Security

Edward Snowden statement: Every call, Internet transaction goes through NSA

Some feel Snowden is a hero, others a traitor

Above: Some feel Snowden is a hero, others a traitor

Image Credit: Meghan Kelly/VentureBeat

Prism leaker Edward Snowden released a statement to the American Civil Liberties Union today, saying that every Internet transaction that passes the borders of the United States goes through the NSA’s hands, and that no phone in America makes a call without leaving a record with the NSA.

Here’s his full statement:

“In the last four months, we’ve learned a lot about our government.

“We’ve learned that the U.S. intelligence community secretly built a system of pervasive surveillance. Today, no telephone in America makes a call without leaving a record with the NSA. Today, no internet transaction enters or leaves America without passing through the NSA’s hands. Our representatives in Congress tell us this is not surveillance. They’re wrong.

“Now it’s time for the government to learn from us. On Saturday, the ACLU, EFF, and the rest of the StopWatching.Us coalition are going to D.C. Join us in sending the message: Stop Watching Us.”

Snowden is speaking out in support of the Rally Against Mass Surveillance that Stop Watching Us is organizing in Washington D.C. on Saturday, October 26, in just two days. Congressman Justin Amash will be present, as will security technologist  Bruce Schneier. Former senior NSA executive and whistleblower Thomas Drake will also be there, as will the ACLU’s Laura Murphy.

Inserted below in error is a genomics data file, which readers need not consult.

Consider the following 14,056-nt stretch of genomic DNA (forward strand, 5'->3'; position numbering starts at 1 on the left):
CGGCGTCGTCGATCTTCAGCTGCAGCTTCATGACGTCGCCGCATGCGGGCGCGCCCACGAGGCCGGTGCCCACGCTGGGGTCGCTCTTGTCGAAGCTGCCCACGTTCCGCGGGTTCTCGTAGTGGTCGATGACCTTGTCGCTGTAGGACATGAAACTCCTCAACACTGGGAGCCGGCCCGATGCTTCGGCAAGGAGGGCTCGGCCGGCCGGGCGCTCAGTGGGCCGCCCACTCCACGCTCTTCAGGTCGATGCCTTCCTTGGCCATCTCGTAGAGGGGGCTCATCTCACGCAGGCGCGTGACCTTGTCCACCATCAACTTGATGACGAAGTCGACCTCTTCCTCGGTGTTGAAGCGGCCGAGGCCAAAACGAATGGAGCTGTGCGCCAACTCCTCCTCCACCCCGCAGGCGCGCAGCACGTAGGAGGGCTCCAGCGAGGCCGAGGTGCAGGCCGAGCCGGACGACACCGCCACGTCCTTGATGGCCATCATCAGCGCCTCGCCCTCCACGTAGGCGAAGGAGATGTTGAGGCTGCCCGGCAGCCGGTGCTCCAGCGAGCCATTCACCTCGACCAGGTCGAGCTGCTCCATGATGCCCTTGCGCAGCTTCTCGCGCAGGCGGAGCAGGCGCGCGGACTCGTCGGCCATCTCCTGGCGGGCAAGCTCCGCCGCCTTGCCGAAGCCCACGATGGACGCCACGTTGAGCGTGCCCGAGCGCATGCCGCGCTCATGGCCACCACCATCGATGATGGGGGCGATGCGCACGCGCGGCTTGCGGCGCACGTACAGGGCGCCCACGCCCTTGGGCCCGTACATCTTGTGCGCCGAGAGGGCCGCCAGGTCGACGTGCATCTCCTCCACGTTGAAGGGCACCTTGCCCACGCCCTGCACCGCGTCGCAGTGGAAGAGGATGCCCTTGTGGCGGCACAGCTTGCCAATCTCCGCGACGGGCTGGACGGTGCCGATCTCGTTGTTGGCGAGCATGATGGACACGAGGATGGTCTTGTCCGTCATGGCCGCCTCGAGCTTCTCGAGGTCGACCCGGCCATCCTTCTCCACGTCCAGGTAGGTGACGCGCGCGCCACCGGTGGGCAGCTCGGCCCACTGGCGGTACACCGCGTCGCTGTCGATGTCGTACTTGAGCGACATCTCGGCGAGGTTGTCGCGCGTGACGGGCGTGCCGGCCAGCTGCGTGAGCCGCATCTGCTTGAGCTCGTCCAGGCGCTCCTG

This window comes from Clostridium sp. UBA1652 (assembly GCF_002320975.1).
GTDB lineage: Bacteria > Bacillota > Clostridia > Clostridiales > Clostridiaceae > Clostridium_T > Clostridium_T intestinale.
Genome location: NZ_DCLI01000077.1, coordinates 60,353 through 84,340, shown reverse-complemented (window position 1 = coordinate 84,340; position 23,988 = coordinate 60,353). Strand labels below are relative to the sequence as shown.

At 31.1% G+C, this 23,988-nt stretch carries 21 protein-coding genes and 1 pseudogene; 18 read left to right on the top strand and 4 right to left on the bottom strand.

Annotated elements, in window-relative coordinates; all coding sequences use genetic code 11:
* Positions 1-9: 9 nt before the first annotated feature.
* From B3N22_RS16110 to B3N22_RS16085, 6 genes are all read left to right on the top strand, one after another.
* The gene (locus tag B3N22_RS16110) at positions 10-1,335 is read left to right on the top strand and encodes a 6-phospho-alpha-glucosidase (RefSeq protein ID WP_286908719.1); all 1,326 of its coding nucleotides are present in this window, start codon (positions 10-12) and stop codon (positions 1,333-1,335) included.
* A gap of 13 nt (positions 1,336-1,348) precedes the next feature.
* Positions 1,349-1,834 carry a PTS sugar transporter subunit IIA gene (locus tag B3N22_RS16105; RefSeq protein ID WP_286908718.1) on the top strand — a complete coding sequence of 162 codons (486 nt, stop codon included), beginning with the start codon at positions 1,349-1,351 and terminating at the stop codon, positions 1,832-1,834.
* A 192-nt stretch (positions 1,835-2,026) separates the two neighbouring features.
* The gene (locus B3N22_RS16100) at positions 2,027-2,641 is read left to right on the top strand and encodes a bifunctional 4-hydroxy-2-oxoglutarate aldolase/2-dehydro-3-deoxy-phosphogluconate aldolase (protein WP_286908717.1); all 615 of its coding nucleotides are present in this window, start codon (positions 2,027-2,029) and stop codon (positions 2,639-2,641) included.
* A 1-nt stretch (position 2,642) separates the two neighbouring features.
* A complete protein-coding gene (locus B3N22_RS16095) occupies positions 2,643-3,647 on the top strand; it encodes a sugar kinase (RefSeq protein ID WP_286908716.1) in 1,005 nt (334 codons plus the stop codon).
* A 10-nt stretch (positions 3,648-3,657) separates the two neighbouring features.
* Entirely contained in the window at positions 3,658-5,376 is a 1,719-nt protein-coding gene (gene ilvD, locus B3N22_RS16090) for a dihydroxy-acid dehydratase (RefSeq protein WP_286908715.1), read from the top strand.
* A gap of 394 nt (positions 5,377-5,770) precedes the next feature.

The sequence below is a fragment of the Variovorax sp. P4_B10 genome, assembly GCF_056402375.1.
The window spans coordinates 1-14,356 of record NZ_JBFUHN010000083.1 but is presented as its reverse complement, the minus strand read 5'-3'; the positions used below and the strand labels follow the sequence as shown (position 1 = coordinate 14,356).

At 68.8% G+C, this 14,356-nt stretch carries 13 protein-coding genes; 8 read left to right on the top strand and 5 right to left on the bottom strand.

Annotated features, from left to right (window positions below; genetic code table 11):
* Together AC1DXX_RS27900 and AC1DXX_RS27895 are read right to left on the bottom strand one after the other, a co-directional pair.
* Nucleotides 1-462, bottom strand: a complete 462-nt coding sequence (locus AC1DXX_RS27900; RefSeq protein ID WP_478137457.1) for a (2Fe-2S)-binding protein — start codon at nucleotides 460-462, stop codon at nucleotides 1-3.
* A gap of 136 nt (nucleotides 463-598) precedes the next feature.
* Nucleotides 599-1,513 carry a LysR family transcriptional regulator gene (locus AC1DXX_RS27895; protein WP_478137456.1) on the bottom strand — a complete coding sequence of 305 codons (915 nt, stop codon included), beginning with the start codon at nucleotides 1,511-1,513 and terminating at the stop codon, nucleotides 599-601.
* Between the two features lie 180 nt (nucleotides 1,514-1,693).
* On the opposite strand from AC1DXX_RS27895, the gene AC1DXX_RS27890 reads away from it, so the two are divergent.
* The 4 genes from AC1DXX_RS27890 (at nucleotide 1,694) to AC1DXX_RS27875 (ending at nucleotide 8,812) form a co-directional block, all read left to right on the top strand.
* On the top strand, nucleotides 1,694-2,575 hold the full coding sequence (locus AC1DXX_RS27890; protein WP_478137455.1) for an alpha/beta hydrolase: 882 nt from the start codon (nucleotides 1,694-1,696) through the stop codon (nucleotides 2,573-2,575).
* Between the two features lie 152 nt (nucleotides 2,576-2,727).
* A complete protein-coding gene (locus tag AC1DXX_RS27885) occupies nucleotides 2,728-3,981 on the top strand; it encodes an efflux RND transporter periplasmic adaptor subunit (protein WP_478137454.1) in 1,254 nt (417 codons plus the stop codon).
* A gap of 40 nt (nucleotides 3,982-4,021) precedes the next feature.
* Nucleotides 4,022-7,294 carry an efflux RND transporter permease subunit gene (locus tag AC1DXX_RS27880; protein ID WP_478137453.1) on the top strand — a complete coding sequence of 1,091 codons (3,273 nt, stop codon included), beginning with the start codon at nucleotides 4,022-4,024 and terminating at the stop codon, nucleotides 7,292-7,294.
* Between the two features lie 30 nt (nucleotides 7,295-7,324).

Congressman Amash’s bill to reform the NSA was defeated by just seven votes in July of this year.

“We’ve got an incredible lineup of speakers and are expecting thousands to show up,” Sinah Khanifar, one of the organizers of the rally, told me via email. “Privacy is one of the hardest things to get people riled up about — it’s a freedom that erodes slowly, and for got reasons, but a critical part of a meaningful democracy nonetheless. Nevertheless, we expect this is going to be the biggest rally for privacy in the history of the country.”

Edward Snowden first came to public attention when he released documents about the government’s global spying program, Prism, to a UK newspaper back in May. Despite efforts by U.S. citizens to pardon him for what some see as a patriotic act, Snowden is currently in political asylum in Russia. Meanwhile, leaks about other NSA programs like XKeyscore and British programs such as Tempora have continued to flow.

According to revelations, or at least accusations that Snowden has made, the NSA can:

  • wiretap anyone, almost instantly, as long as it has their email address
  • see your real-time Internet activity
  • read anyone’s email
  • monitor Facebook chats
  • see “nearly everything” you do online
  • get your IP address by searching for visitors to any specified site

“The rally this Saturday is likely to be the biggest privacy rally in US history,” Khanifar says. “Finally we’re seeing bills being introduced in Congress that would help reinstate digital privacy, and this rally will be a powerful moment to show Congress that the people really do care. Privacy is one of our country’s founding principles — we need to make sure we preserve it.”